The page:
The factory workers enjoyed hearing their director read Stalin’s book to them, over and over and over again. But they were a little sad because their feet hurt, and because they never had time to make any gears. Maybe that’s why the Soviet Union had to steal gears from the United States.
Now, there WAS one Russian gear factory where they DID make gears. It was in Novosibirsk.
The factory director there didn’t know how to read, so the workers never got to hear Stalin’s book. Instead, they sat down and made gears. They made them of iron. One worker made the iron gear hubs. Another worker made the iron gear teeth. A third worker glued the gear teeth onto the gear hubs, then washed the whole thing in nice, clean water to make it shiny.
It was a really small factory -- three workers and an illiterate director. Esther never got to visit the place, because Stalin never went there. This was a small failing in her otherwise sterling career.
Esther and the Soviet Oil Field
You wouldn’t think that oil and gasoline would interest a cat, and ordinarily you’d be right. But there was nothing ordinary about the career of Esther, the Cold War kitty.
Equipped only with her Minox subminiature camera, her cuteness and charm, and an abundance of fur, Esther lived and traveled with Josef Stalin, Nikita Khrushchev, and other Soviet leaders. She saw and photographed every Russian secret, great and small. This humble kitty took more than twenty thousand pictures. The pictures showed mostly fur, because Esther was a very furry kitty indeed. But there was valuable information in some of them, if you looked carefully.
The picture you see here was one of Esther’s early triumphs. It shows the oil fields at Baku. Every summer from 1947 to 1951, Esther went to Lake Baku, with Josef Stalin. Stalin liked to go snorkeling and build sand-castles and fly kites, while Esther cat-napped on a plush linen blanket on the beach. It was a fun time for everybody.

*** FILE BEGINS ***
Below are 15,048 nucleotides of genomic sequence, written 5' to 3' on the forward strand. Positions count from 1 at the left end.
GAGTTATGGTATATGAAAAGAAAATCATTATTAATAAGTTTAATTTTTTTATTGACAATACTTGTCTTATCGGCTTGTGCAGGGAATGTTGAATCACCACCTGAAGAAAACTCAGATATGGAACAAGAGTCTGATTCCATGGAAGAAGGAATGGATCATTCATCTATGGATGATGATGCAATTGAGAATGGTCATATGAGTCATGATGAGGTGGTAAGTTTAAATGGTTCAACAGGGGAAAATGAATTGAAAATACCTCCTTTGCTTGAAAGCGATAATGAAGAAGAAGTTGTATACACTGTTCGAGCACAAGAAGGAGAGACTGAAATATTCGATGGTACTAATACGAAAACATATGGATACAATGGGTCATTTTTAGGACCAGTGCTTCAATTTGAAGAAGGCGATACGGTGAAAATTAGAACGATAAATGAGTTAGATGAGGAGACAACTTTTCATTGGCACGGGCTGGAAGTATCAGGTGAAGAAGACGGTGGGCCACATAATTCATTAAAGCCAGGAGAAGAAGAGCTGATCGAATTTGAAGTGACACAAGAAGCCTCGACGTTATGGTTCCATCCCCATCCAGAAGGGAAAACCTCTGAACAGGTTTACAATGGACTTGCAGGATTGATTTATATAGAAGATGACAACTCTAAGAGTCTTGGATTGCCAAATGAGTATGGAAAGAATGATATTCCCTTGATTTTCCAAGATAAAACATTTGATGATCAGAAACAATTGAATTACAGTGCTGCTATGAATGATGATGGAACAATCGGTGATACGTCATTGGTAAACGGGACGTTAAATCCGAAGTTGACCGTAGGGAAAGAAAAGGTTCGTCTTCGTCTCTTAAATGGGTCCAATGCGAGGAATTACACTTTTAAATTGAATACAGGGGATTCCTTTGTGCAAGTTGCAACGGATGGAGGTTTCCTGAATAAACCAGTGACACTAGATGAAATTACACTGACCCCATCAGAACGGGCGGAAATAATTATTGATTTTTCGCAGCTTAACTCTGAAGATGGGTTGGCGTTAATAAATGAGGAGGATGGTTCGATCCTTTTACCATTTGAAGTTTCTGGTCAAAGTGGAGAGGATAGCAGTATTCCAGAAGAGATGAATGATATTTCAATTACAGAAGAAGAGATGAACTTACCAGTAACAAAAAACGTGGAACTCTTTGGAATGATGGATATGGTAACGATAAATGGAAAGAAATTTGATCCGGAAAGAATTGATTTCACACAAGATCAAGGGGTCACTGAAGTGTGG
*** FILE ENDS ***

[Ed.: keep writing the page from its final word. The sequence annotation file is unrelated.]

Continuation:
People outside the Soviet Union were very, very eager to see what was happening at Baku. Newsreel producers were desperate to get film of Stalin frolicking in the sun and sand, because he was a big international celebrity. Western governments and business leaders, though, needed to know about the oil situation.
Russia was powered by oil and coal. They used the oil to make gasoline and specialty lubricants and paraffins. Most of Russia’s oil came from Baku and the other oil-producing fields of the Chechen-Ingushetiya region. When the cold war began, no one in America or England knew how much oil the Russians had. The West was worried. Maybe Josef Stalin had so much oil that he would become the richest man in the world. If that happened, he would be able to do lots of bad things, and cause lots of trouble, whenever he wanted. It was a scary situation.
Esther’s photograph of the Baku oil fields made the West very happy. It shows lots of big wooden buildings that have oil pumps in them. They look like they could pump a whole lot of oil out of the ground. That would be a frightening thing, wouldn’t it, if Josef Stalin were getting all that oil every day, and he could do whatever he wanted with it? But you don’t have to worry about that, because the picture tells a very different tale.
Long, long ago -- about 1890 -- the oil fields at Baku were pretty new, and the oil pumps there were pretty small, and pretty rickety. Sixty years later, when Esther was doing her spying in Russia, the oil industry outside Russia had invented big, shiny oil pumps that were very powerful, and could pump lots of oil.
But the oil pumps in Baku were NOT big, or shiny, or powerful. Look at Esther’s photograph carefully. The oil pumps you see there are small and rickety. They are the same old oil pumps from 1890. What Esther showed was that Russia was very behind-the-times, and was only using dinky old pumps.
So the Soviet Union wasn’t producing very much oil at all. And so Josef Stalin would NOT become the richest man in the world, as well as one of its most powerful men. And so he would NOT be able to do lots of bad things, and cause lots of trouble, whenever he wanted. The situation was not so scary, after all.
Once the Western leaders saw this photograph, they were able to stop worrying about the Soviet oil industry. They could relax, and find other things to worry about. And this was all thanks to the valiant work of Esther the Cold War kitty, and her Minox subminiature camera.
This article is republished with permission from the September-October 2005 issue of the Annals of Improbable Research. You can download or purchase back issues of the magazine, or subscribe to receive future issues. Or get a subscription for someone as a gift!
Visit their website for more research that makes people LAUGH and then THINK.